Major alterations are being made to the Royal Family’s Christmas celebrations at Sandringham this year in the first significant change of arrangements since the passing of Queen Elizabeth.
King Charles and Queen Camilla will stick to the tradition of attending church on Christmas morning on the Norfolk estate, with the Prince and Princess of Wales and other senior members of the Royal Family.
But the guest list of those attending Christmas lunch back at Sandringham House is being radically altered - and will include many members of Queen Camilla’s family for the first time.
Although that will mean changing the location of the festive meal to accommodate the extra guests - Prince Harry and Meghan will definitely not be there.
Queen Camilla regularly hosts her children and grandchildren at her private family home in Wiltshire - from her life before she became a member of the Royal Family - as wife to the former Prince of Wales.
But a royal source with knowledge of this year’s arrangements at Sandringham said: "The Queen has invited her children and grandchildren this year which is different from previous years:"
Camilla has two children and five grandchildren.
The additional members of the Queen Consort’s family will mean the Christmas table will need a bigger room to accommodate the new guests.
"The addition of The Queen’s family means extra space is needed", said an insider.
Unlike when Queen Elizabeth was alive, the festive lunch will be now served in the larger ballroom of Sandringham House rather than the dining room, as has been the tradition.
Last Christmas, a few extra members of Camilla’s family meant an extra table was needed in the White Drawing Room but this year "they wish to dine all together", the source said.
Despite the extra numbers, the Duke and Duchess of Sussex will not be there.
Last week, Prince Harry’s aides shared with select news organisations that he was planning to have - and then did have - a private phone call with his father, King Charles, for his 75th birthday.
They also leaked news that the King’s grandchildren, Prince Archie and Princess Lilibet, who live in California, recorded video messages for the Monarch.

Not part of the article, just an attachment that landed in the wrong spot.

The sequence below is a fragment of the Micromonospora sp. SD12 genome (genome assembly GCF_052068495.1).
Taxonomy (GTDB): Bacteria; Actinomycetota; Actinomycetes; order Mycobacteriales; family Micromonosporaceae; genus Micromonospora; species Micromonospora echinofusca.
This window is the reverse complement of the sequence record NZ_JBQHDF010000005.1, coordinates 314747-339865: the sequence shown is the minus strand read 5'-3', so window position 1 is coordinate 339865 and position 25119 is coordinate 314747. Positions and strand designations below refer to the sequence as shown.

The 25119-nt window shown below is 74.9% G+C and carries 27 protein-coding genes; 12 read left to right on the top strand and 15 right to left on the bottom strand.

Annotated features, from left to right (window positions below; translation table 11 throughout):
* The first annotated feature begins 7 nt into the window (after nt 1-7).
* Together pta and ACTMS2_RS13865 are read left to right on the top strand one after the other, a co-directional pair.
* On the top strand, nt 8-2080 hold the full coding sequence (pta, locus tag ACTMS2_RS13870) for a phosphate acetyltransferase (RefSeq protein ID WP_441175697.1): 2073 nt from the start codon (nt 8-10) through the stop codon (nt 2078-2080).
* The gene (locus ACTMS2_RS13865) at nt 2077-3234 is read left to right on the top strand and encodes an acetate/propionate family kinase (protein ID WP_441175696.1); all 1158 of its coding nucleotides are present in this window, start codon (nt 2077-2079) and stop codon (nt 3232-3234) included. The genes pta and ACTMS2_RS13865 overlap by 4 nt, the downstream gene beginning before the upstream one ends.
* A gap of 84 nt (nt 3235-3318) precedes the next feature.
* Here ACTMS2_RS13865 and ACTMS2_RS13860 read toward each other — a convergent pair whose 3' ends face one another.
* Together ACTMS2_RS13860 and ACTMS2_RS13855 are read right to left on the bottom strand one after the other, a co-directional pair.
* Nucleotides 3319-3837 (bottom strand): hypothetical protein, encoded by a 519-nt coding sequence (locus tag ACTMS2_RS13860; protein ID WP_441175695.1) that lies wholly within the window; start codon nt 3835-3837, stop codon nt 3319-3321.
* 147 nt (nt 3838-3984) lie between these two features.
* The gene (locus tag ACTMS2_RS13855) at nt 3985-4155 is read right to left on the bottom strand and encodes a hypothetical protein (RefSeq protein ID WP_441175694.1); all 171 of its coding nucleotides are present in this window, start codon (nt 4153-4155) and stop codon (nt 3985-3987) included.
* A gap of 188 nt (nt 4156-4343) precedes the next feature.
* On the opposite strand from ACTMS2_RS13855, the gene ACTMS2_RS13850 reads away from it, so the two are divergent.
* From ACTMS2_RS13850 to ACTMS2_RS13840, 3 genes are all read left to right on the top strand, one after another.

Buckingham Palace declined to comment on private family conversations but it suggested the Sussexes were keen to share the news of a thawing in relations between the King and his younger son, despite Harry and Meghan’s Netflix series, their Oprah Winfrey interview and Harry’s book Spare.
But any improvement in that father-son relationship does not mean an invite to Christmas at Sandringham for the Sussexes this year – and, in any event, Harry and brother, Prince William, are still not on speaking terms.
The Queen’s family include her son Tom Parker Bowles and daughter Laura Lopes as well as her sister Annabel Elliot who is one of Camilla’s close personal aides, now called the "Queen’s Companions" rather than the traditional "Ladies-in-Waiting."
Ms Elliot, who is very close to her older sister and was by her side throughout this year’s Coronation Service at Westminster Abbey, is also helping to refurbish many of the rooms on the Sandringham Estate.
That includes the accommodation at Wood Farm, where the King’s father, Prince Philip, spent much of his retirement.
The King wants to spend more time in Norfolk, and like his father did, will stay at Wood Farm cottage rather than have to open up the entire house.
Annabel is an interior designer and antiques dealer and is understood to be helping King Charles with a number of refurbishments.
Despite his busy schedule, the King has always been closely involved in such projects and even likes to be consulted on the colour of paint for walls and doors.
This Christmas, Prince Andrew and Fergie, the Duchess of Your will stay at Wood Farm, which is a short drive from Sandringham House.
Fergie is currently making a guest appearance on ITV’s This Morning as rumours circulate she is being considered as a potential replacement for Holly Willoughby who recently quit the long-running daytime show.
Royal insiders say Sandringham is a very different place under the reign of King Charles, who is characteristically workaholic in his approach to the new job.
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